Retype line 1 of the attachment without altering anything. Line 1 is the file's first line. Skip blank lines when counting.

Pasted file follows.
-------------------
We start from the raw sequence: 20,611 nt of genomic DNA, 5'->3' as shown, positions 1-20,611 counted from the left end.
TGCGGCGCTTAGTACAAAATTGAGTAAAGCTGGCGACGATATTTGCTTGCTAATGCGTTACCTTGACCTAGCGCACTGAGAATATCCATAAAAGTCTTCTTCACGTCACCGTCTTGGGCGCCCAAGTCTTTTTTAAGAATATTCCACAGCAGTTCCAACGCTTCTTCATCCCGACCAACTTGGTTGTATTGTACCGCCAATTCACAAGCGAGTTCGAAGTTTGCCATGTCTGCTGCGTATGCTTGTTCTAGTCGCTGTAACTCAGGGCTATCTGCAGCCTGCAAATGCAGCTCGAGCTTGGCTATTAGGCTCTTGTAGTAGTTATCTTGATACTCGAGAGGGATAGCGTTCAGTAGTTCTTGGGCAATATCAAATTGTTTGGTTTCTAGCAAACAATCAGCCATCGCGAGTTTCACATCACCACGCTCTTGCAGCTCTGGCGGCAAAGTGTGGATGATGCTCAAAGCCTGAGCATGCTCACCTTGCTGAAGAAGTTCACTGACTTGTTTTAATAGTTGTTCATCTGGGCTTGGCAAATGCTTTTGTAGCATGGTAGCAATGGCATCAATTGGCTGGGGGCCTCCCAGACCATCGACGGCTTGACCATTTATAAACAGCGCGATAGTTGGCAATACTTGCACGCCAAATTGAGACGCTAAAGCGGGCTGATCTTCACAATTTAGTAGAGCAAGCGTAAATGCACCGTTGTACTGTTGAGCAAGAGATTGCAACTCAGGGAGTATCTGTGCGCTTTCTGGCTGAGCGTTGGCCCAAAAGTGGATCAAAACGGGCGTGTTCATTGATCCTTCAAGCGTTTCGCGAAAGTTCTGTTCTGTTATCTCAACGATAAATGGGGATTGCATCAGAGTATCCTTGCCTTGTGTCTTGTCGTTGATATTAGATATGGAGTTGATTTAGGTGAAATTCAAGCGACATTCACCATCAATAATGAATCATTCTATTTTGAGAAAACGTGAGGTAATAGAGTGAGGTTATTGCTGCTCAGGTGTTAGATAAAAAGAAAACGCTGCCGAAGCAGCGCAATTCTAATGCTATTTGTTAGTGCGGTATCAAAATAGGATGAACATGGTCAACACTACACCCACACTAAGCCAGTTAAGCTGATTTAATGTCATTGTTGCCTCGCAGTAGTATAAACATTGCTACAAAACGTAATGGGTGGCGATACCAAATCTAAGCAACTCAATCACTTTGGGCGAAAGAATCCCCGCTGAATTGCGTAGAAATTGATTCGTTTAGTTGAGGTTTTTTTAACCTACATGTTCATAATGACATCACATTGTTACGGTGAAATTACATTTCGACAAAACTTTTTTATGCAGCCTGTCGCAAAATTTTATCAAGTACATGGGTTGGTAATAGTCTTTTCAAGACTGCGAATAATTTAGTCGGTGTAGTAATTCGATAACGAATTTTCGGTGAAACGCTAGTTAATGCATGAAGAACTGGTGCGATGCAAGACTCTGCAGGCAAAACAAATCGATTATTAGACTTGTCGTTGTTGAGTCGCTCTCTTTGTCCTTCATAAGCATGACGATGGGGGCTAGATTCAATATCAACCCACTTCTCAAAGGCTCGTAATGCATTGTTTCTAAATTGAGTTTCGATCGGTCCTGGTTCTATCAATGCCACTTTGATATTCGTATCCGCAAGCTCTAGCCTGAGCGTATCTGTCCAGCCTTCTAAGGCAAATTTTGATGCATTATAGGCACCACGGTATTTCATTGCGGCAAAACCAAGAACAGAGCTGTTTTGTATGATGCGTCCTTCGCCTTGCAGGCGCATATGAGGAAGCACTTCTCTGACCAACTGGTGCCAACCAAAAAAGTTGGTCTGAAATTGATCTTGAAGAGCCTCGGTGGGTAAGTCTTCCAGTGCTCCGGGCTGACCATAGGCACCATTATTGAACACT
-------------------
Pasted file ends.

We start from the raw sequence: 20,611 nt of genomic DNA, 5'->3' as shown, positions 1-20,611 counted from the left end.